10 personality traits are essential in any good friend

Over time, all of us develop different friendships. Sometimes it goes amazingly well, and those people stay in our lives forever. Other times… not so much. 

It’s important to recognize what an actual good friend looks like. 

So, if you struggle to be a good friend, this might be the advice you’ve been looking for. 

So, let’s get going. Here are the ten personality traits that are essential in any good friend.

1) Good friends are up for a balanced relationship

Every relationship we hold in our lives needs to be balanced

Reciprocity is essential to a good friendship, and when something feels equal, we can “relax,” so to speak. 

Nobody is neglecting the needs of the other person, and it’s satisfactory. 

Of course, this doesn’t mean that you have to play certain “roles” in your friendship, or even worse–keep count of what you’ve done and whose turn it is to give back.

That’s BS.

I’m talking about a natural feeling when you know who needs support at this moment and who can give more than take.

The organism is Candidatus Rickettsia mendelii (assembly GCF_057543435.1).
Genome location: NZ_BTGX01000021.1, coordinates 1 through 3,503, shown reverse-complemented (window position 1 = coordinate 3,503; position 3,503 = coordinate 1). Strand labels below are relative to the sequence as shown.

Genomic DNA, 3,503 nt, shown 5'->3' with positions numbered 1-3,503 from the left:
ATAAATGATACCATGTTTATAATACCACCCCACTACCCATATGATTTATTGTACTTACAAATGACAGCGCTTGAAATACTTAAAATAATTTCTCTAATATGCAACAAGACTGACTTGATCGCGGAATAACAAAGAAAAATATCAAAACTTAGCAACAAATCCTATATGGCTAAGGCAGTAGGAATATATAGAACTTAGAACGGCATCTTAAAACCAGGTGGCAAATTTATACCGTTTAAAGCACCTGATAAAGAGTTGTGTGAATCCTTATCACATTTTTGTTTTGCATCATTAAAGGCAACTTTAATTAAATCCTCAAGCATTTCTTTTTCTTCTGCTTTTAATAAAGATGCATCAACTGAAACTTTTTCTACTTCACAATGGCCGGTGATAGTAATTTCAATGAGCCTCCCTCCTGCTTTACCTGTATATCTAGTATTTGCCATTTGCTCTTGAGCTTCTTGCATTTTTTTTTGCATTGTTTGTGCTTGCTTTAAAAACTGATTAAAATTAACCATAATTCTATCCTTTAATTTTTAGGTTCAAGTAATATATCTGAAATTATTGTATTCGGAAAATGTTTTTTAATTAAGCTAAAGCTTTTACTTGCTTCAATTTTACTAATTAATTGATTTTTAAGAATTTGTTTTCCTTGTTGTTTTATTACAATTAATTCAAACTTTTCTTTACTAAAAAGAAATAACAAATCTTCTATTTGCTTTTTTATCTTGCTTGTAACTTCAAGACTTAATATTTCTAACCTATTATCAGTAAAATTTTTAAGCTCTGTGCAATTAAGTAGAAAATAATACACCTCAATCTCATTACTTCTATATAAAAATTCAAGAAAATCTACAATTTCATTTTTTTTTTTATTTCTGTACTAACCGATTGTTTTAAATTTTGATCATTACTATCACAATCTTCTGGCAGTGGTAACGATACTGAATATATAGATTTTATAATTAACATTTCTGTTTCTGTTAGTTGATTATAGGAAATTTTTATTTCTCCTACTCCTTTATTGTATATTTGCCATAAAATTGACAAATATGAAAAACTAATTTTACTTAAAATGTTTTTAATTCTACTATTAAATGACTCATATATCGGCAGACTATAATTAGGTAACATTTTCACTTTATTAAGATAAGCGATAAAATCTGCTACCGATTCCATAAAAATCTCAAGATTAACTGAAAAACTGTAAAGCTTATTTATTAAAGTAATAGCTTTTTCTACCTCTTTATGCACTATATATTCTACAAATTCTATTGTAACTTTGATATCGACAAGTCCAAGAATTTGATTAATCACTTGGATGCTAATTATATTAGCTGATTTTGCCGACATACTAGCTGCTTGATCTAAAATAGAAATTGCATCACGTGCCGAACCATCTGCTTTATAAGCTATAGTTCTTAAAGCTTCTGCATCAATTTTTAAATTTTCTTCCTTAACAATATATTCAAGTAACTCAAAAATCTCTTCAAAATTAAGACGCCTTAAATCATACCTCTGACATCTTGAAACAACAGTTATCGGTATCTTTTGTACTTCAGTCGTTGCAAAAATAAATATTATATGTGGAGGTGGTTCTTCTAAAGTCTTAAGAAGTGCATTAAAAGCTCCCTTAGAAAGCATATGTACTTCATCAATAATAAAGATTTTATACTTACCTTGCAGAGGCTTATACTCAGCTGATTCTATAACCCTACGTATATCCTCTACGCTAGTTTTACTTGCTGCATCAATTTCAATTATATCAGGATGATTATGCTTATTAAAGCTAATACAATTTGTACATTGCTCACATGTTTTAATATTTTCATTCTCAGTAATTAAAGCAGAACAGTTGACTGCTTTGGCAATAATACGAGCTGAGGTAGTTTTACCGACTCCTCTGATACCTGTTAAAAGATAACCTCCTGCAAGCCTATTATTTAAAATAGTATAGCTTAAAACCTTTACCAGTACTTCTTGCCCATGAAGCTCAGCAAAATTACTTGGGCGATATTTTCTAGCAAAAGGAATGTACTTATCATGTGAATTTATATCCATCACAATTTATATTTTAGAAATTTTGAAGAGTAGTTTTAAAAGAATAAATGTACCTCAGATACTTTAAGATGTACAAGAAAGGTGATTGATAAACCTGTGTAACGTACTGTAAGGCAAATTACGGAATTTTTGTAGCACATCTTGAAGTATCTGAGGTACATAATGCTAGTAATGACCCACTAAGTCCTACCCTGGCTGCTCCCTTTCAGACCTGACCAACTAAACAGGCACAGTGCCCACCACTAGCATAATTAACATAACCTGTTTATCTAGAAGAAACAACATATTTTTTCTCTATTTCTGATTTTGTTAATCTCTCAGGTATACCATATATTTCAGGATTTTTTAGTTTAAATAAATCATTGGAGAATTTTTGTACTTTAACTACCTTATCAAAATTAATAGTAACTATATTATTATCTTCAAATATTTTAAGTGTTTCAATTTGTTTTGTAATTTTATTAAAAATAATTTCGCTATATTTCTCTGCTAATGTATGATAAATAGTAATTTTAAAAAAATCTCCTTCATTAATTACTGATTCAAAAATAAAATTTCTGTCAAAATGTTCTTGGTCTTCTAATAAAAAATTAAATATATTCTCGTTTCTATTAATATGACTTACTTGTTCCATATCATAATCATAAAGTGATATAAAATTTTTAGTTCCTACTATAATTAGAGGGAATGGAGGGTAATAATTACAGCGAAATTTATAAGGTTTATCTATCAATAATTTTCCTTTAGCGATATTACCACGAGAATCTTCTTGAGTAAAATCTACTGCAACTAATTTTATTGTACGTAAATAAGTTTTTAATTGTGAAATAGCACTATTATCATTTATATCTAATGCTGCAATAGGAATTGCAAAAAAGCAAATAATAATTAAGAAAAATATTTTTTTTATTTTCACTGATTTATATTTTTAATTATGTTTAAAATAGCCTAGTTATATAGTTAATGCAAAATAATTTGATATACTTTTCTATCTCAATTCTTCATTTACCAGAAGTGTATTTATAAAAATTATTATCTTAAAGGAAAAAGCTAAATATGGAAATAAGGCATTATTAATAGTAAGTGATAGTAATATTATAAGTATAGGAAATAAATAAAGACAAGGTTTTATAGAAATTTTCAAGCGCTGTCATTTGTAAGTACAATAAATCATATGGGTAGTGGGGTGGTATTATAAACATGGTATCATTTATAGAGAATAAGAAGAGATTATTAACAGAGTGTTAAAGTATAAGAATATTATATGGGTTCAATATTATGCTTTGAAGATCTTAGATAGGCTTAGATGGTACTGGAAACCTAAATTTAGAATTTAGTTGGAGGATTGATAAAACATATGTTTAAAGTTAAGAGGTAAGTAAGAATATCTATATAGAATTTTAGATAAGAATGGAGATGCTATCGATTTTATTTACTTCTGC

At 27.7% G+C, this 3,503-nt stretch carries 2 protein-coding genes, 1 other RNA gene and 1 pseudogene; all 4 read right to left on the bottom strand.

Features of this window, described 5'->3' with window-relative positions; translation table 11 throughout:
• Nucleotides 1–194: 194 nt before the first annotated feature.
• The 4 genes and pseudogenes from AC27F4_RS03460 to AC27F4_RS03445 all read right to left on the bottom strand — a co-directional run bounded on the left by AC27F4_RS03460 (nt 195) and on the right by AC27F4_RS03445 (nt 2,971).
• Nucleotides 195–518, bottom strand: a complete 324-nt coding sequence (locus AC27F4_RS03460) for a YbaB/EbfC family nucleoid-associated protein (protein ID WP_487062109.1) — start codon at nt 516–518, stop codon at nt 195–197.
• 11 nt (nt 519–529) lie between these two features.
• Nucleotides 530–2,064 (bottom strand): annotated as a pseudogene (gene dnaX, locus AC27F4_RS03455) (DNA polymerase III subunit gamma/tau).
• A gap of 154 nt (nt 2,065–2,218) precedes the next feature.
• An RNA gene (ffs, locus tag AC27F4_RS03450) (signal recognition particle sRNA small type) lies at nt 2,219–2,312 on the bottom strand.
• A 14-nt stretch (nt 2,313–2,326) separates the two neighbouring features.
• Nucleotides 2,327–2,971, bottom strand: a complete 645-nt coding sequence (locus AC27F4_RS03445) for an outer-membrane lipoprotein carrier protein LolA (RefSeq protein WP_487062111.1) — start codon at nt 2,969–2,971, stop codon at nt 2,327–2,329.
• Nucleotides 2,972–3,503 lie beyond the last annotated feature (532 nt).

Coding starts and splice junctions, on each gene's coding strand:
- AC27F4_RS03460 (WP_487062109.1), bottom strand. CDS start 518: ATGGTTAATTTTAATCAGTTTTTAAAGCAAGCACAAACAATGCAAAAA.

It’s a never-ending game or feeling each other and knowing what’s better to do at this moment–help or ask for support. 

I remember when I had to be the only support for someone that, when I needed it, wasn’t there for me. That’s the opposite of what I mean. 

A friendship will not always be 50/50, sometimes someone will have to be there a lot, and the balance would be, let’s say, 70/30. 

However, the important thing is that things even out at some point. 

Otherwise, believe me, the friendship starts to feel exhausting, and at some point, either you or the other person will give up. 

2) They’re dependable…

Dependable people keep their promises. They are there when you need them, and they defend you if necessary. 

Through thick and thin, you know you can count on them. 

Of course, they’re not superheroes: sometimes, they will need support, and they will even need to be alone for a little while. That’s okay; they’re human, just like you are. 

Dependable people usually:

  • Value others’ time and never come late;
  • Actively listen to others and are ready to give them a piece of advice;
  • Make time for being there for their friends and help when needed.

My friends know I’m not perfect. I’m a little self-absorbed sometimes, I struggle with making good gifts, and I can’t meet up frequently.